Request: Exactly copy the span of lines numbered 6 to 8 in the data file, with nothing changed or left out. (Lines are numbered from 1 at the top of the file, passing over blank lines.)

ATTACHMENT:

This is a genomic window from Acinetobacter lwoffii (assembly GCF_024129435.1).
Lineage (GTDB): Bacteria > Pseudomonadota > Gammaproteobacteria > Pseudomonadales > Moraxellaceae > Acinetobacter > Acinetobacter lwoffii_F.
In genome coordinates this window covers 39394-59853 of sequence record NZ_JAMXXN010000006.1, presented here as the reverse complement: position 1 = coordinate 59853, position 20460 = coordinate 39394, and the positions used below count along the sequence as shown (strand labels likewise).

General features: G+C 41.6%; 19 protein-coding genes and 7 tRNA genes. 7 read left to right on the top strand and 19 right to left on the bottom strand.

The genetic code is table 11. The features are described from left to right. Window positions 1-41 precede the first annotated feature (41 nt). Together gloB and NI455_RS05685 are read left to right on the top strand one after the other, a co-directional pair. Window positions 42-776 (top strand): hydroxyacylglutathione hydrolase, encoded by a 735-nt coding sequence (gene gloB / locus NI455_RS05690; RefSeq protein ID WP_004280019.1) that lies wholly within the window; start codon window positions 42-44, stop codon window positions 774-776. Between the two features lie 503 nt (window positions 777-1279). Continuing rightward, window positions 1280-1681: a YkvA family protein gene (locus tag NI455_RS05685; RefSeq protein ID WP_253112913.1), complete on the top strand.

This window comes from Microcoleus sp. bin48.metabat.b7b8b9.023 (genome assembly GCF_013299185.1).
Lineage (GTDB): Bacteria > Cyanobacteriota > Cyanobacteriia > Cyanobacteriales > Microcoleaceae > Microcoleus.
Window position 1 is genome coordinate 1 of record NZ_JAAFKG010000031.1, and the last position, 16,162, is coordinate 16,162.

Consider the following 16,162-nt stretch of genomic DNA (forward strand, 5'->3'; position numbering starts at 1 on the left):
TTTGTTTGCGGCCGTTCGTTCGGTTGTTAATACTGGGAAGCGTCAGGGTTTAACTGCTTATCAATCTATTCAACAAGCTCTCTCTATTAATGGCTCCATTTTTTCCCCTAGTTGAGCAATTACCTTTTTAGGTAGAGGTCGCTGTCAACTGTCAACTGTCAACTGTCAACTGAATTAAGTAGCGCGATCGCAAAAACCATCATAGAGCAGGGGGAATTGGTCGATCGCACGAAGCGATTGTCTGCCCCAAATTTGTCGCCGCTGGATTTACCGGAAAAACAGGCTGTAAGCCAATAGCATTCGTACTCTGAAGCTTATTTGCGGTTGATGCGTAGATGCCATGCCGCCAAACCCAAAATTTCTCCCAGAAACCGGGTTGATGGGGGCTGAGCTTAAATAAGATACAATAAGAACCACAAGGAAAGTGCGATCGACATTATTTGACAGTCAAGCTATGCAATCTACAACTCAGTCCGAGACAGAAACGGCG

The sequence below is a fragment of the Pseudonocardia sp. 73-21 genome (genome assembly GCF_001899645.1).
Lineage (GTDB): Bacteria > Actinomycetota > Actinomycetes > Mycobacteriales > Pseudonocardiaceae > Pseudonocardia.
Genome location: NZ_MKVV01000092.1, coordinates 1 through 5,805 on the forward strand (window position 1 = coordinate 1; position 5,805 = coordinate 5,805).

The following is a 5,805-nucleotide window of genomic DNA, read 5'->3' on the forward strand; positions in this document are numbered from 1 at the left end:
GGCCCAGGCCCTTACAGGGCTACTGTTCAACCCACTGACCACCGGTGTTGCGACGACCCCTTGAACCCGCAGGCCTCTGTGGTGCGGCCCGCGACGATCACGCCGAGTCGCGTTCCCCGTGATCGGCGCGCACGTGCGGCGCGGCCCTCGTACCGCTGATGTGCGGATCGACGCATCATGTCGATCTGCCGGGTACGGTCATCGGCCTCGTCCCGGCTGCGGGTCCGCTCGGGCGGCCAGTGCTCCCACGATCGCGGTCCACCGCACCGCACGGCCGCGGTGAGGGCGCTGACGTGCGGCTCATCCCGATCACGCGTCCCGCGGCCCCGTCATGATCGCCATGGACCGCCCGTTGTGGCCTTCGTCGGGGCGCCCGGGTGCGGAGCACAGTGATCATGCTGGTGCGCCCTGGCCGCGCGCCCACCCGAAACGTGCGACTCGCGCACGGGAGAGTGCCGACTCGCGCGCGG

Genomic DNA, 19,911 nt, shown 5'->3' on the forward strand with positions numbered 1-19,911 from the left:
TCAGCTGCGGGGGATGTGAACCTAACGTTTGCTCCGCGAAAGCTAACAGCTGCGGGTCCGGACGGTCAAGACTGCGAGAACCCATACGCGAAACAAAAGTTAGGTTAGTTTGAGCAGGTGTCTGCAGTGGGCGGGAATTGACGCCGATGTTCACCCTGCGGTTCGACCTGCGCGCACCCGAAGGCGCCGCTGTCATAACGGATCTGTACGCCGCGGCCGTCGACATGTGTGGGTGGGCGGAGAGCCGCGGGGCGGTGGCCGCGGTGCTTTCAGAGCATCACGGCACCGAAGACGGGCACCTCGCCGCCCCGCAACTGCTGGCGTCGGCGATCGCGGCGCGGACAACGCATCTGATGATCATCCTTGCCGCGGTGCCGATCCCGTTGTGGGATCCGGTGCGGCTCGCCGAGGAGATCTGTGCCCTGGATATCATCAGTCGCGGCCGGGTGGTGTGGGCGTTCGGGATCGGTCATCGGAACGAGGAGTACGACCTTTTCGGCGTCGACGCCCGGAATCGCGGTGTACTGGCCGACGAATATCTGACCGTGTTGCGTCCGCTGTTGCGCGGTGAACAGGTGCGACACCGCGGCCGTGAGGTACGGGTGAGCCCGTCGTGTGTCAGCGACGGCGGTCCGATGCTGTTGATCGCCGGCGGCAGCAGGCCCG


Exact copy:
This window comes from Microcoleus sp. bin48.metabat.b7b8b9.023 (genome assembly GCF_013299185.1).
Lineage (GTDB): Bacteria > Cyanobacteriota > Cyanobacteriia > Cyanobacteriales > Microcoleaceae > Microcoleus.
Window position 1 is genome coordinate 1 of record NZ_JAAFKG010000031.1, and the last position, 16,162, is coordinate 16,162.